Craig and Christy Puma, owners of The Bank Mexican Restaurant & Bar in Old Town Temecula, hosted the 100th anniversary of the charter of the Temecula First National Bank on June 10, 2014.
The restaurant is housed in the historical building that has been maintained in much of its original condition. The celebration also included a re-enactment the following day of the first bank robbery in Riverside County.
A plaque on the outside of the building attributes the establishment of the bank in 1912 to Eli Barnett; his grandson Malcolm Barnett, a long-time native resident and local historian, narrated the re-enactment.
According to Puma’s historical account (printed on their menus), “Construction of ‘The Bank’ building began June 29, 1913, and took about a year to complete. The thick cement walls were poured by laborers pushing wheelbarrows up ramps and along scaffolding under the direction of the Remington Company of Los Angeles. Long tie rods, threaded on each end with washer steel plates, were run through the building between the two stories and the nuts tightened for safety on the second story. The walls of the building and the vault measure 18 inches thick. On March 27, 1914, the project was completed.
“The committee who planned the construction and management of The First National Bank of Temecula was [comprised of] Eli Barnett, C.P. Shumate, Hugo Guenther, George Burnham, Frank Fernald, Alex and Peter Escalier and Joe Winkles. Referred to as the ‘Hock Shop,’ loans were limited to $2,500 regardless of the applicant and or his collateral.”
The June 10 celebration included a historical recap by Barnett, a ribbon-cutting ceremony by the Chamber of Commerce, and a presentation to the Pumas from a representative of Senator Joel Anderson. Many of the attendees were garbed in period-specific wear and a collection of vintage cars lined the streets.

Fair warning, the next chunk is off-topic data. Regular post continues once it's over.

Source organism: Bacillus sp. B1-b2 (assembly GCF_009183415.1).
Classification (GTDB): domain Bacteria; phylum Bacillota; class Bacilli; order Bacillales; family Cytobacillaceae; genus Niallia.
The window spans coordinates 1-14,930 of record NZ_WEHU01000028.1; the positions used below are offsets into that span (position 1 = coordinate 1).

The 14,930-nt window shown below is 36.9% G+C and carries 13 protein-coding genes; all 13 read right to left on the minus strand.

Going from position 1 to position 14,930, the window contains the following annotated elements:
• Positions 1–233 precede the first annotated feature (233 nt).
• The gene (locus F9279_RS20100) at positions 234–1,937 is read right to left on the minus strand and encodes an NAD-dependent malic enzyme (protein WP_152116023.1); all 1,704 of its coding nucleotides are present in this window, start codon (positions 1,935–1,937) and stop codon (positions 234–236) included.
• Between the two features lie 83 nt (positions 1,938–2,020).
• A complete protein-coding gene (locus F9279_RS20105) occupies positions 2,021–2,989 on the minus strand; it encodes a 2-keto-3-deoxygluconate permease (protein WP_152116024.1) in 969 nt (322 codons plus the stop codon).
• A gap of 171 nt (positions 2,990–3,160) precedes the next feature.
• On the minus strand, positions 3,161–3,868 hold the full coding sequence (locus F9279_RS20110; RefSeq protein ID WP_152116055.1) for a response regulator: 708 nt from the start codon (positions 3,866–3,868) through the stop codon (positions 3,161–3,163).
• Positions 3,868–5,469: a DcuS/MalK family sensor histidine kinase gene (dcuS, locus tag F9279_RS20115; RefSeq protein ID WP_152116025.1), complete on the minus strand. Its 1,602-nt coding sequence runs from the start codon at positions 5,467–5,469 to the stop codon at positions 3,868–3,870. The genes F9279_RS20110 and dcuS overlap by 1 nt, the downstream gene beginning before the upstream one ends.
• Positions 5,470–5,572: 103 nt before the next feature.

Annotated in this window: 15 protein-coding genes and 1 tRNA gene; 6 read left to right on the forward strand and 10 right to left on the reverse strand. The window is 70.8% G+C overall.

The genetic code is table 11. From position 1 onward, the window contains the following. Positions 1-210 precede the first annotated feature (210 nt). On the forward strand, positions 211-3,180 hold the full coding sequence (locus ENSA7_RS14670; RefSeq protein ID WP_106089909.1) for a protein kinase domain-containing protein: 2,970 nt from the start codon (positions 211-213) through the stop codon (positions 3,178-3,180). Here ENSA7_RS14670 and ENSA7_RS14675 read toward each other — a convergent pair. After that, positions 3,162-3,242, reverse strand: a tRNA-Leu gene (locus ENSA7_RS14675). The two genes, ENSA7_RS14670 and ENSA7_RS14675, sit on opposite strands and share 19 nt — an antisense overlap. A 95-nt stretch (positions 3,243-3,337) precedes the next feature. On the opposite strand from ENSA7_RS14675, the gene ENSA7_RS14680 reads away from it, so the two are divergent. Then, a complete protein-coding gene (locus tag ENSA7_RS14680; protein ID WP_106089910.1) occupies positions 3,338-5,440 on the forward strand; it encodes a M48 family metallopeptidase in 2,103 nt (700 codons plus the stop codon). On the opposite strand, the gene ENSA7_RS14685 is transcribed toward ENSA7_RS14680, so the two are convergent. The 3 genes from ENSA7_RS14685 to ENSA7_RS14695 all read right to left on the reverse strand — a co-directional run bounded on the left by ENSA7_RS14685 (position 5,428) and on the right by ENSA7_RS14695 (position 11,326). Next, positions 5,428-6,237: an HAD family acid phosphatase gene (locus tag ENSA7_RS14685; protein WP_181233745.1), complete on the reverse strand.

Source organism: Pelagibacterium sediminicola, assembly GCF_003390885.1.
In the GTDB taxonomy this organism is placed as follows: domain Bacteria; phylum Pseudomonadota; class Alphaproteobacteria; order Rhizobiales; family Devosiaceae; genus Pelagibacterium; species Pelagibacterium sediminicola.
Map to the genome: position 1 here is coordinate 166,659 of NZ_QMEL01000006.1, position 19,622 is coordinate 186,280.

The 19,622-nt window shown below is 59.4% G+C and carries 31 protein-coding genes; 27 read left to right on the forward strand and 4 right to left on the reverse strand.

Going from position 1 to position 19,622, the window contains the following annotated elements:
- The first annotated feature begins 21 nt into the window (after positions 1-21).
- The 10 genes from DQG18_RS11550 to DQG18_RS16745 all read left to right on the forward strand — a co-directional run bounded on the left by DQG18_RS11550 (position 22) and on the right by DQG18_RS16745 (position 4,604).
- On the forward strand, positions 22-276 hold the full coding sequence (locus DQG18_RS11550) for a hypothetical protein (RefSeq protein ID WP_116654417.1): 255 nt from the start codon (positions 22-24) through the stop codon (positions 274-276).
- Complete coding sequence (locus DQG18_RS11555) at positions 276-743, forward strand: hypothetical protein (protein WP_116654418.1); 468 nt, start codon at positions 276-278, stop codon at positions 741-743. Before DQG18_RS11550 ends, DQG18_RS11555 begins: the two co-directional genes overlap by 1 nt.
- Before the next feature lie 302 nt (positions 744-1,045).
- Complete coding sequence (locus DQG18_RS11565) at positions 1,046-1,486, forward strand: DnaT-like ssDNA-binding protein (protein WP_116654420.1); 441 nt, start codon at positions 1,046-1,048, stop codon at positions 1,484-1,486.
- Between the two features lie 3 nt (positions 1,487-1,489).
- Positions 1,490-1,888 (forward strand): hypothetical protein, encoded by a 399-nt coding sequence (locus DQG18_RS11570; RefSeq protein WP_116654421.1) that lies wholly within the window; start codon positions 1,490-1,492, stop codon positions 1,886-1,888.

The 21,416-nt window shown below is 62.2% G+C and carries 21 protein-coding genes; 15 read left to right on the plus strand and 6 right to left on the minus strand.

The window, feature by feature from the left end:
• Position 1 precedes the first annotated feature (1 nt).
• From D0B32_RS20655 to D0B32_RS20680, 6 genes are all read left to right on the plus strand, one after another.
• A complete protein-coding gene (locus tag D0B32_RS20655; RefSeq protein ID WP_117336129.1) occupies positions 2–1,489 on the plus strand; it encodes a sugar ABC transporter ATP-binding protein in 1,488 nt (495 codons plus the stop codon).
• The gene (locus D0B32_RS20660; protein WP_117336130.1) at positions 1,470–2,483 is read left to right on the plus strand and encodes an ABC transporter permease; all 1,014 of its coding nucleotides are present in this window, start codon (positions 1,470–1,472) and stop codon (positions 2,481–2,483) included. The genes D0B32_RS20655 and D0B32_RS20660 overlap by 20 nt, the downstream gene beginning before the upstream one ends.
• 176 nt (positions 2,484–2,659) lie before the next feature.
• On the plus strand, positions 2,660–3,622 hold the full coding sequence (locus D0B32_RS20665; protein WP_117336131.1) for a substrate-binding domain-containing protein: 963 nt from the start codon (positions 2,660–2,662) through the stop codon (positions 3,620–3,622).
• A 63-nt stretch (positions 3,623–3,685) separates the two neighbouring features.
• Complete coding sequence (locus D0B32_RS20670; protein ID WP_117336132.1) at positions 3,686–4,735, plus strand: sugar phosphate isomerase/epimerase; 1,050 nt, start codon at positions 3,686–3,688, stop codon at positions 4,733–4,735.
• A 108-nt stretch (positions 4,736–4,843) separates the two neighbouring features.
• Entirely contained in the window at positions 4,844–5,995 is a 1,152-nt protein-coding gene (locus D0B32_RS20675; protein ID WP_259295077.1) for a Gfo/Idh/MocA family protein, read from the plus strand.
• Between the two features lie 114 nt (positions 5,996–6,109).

On June 11, the Old Town Temecula Gunfighters staged a re-enactment of the famous bank robbery – the first and only time the Temecula bank was robbed. A printed story of the bank teller’s first-hand account is preserved on The Bank restaurant menus.
“The first bank robbery in the history of Riverside County that anyone can remember occurred on August 17, 1930, at the Temecula First National Bank. On that fateful day, Miguel ‘Jerry’ Diaz entered the bank at 9 a.m. and walked to the teller’s window. Miss Agnes Freeman, the young teller, appeared to be alone because the bank cashier, John W. Chisholm, was in the back room at the time.
“As Diaz approached, I greeted him. He did not reply and became agitated when he recognized me,” said Miss Freeman. “I knew him from the Pauba Rancho where he was one of the hands that worked for my dad. He put a paper bag on the counter, drew a revolver, and ordered me to put up my hands. When Mr. Chisholm entered the room, Diaz had already crawled over the counter and put the gun to my back. He told us he would shoot us both if we caused trouble.
“He tossed the paper bag to Mr. Chisholm and ordered him to fill it with money. He then forced us into the vault where he attempted to lock us in, but Mr. Chisholm pushed a screwdriver into the jamb as the door was closing. Diaz couldn’t get the locking mechanism to work but escaped with about $2,000.